KHAMMAM: Sunil Gogai, 35, a person with a mental illness, reached Khammam a few years back. Hailing from Assam, Sunil Gogai arrived on a train that he boarded without the knowledge of his family members. While he was on the streets, not knowing where to go, a few police officials noticed Gogai and sent him to the Annam Seva Foundation. Similarly, the foundation has been providing shelter to another person named Markus, a resident of Jharkhand, too for the past four years.
Thanks to the selfless efforts of the organisation members, the two persons in distress have finally reunited with their respective families. According to sources, ever since they both reached Annam Seva Foundation, the volunteers had been taking good care of them, providing food and medicines. As a result of the quality treatment provided by the members, the two were finally able to recollect the names of their native village. And, with the help of an IIT-Guwahati professor who hails from Andhra Pradesh, the organisation finally traced their respective families last week.
A volunteer organisation based in Khammam town, Annam Seva Foundation has been rendering yeoman services to destitute persons and those in distress for the past few years. It also takes care of persons with mental illness by providing them treatment, along with food and accommodation, and reunite them with their families, apart from looking after the homeless.
More than 200 success stories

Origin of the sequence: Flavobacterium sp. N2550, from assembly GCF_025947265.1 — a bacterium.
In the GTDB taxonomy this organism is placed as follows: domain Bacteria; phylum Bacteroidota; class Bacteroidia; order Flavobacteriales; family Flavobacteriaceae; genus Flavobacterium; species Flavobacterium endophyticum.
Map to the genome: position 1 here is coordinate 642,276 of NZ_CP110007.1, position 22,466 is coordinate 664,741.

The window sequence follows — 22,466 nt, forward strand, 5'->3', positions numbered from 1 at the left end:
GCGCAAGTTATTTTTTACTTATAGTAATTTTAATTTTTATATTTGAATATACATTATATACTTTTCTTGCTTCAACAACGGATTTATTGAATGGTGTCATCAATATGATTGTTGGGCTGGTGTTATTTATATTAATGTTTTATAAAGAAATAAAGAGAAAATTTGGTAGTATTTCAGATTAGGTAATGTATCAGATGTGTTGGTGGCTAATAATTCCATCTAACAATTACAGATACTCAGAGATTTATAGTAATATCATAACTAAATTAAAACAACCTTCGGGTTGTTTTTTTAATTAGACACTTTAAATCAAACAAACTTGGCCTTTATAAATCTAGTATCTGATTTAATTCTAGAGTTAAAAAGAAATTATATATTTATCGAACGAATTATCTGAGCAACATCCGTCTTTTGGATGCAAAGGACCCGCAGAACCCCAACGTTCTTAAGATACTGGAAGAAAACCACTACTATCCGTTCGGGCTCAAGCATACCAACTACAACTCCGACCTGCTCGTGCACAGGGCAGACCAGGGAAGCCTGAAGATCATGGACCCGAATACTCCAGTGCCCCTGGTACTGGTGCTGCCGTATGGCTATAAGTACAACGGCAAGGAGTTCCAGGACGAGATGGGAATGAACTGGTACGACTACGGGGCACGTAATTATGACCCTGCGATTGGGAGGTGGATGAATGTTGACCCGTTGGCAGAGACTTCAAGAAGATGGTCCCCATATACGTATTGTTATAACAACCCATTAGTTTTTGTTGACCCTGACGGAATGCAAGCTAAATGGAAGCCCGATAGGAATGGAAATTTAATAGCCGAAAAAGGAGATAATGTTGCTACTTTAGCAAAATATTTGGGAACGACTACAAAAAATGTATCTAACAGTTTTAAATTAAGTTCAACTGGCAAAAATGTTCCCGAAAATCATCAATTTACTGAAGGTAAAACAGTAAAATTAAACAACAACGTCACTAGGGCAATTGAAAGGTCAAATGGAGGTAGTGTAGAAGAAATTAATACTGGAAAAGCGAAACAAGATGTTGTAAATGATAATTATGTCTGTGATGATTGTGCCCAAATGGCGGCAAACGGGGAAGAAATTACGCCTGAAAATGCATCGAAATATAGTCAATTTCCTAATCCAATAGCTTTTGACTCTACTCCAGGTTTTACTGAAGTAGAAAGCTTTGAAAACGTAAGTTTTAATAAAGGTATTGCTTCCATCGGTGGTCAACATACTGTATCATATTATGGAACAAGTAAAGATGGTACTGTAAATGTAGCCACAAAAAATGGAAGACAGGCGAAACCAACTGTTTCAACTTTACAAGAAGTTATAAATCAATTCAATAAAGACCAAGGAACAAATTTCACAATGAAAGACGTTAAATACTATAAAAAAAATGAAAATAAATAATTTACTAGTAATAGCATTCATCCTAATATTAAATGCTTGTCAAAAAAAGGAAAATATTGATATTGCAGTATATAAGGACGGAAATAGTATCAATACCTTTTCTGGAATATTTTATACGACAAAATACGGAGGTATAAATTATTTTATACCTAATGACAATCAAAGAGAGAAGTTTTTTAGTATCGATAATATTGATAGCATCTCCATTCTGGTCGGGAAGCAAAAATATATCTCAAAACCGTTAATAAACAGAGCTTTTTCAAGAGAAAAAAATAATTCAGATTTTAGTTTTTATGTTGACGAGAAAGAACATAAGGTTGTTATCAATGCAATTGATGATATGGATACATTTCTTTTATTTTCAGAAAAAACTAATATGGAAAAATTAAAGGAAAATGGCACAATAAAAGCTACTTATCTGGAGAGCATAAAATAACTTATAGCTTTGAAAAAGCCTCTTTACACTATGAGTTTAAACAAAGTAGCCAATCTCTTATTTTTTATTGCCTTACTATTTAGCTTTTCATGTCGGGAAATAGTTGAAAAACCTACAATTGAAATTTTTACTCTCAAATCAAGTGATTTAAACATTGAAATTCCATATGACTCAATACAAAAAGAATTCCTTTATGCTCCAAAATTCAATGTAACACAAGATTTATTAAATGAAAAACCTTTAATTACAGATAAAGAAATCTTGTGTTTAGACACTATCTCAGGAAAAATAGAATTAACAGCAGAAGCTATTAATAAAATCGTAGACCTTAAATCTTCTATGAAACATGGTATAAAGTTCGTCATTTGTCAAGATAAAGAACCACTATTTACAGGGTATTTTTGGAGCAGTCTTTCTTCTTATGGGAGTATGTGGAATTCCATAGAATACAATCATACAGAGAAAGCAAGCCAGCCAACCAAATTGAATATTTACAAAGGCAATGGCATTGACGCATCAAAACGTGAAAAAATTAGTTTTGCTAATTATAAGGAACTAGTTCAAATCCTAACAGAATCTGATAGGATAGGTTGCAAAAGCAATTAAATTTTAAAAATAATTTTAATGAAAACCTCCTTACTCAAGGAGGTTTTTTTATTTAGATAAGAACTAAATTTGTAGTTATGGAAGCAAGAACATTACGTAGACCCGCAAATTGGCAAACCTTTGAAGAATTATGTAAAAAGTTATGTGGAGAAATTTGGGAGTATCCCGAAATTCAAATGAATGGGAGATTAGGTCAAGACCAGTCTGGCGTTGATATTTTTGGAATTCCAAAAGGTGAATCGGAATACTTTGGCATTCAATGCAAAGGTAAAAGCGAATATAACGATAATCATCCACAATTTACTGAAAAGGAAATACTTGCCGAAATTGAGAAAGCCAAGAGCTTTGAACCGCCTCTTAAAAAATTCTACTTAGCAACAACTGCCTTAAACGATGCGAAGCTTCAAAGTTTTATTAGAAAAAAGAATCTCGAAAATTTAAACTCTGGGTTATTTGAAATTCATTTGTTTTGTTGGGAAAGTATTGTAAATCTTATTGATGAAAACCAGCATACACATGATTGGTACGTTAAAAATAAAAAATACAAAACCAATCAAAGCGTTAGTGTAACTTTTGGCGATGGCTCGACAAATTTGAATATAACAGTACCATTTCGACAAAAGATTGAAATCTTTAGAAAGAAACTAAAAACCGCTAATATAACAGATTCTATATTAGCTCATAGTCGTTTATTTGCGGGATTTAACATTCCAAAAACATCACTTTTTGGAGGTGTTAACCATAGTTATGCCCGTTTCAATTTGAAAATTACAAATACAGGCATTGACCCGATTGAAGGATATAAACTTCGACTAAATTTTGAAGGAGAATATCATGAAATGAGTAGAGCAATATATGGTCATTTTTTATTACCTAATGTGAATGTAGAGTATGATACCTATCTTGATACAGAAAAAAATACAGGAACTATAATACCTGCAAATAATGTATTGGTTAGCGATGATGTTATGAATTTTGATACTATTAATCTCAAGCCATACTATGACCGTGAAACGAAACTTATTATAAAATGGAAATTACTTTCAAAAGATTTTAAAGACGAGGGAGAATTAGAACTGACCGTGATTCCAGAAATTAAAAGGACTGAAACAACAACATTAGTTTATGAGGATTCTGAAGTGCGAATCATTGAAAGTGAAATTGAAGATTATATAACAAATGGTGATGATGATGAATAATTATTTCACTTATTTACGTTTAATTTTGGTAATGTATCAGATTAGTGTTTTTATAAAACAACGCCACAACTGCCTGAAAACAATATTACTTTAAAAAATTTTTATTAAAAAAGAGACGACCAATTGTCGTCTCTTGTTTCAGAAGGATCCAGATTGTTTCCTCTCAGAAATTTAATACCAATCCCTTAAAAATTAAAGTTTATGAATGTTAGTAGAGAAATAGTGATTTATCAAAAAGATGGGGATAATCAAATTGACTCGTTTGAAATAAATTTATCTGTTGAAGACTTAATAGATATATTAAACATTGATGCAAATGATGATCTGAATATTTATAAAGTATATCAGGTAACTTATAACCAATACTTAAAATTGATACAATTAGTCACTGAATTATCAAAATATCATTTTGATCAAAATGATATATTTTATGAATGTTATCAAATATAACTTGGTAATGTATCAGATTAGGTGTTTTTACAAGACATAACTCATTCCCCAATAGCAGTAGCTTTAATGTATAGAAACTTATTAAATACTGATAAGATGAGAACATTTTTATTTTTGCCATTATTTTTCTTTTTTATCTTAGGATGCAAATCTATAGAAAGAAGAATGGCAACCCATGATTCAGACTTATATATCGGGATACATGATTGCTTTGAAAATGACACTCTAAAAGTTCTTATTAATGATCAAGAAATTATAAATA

According to sources, the organisation has managed to reunite more than 200 persons, who belong to various States across the country, with their families, since its establishment in 2016. Annam Srinivasa Rao, a retired BSNL employee, set up the organisation to lend a helping to people from all walks of life. He put his entire retirement benefits into this initiative and constructed a temporary building in Khammam town. Later, he remodelled the structure and now it provides accommodation to about 305 mentally and physically challenged persons, and orphans. Srinivasa Rao says that the cooperation of police officials has helped him a lot.
“Nothing makes me happier than reuniting a family with their long-lost dear ones. It’s so satisfying to see the smile on their faces. Though we face difficulties tracing some families as they live in interior parts of other States, we take it as a challenge since these persons in distress won’t be in a position to share much details about their family members and go all out to get the job done,” Srinivasa adds. Khammam legal services authority officials and some others have been supporting the foundation for the past few years.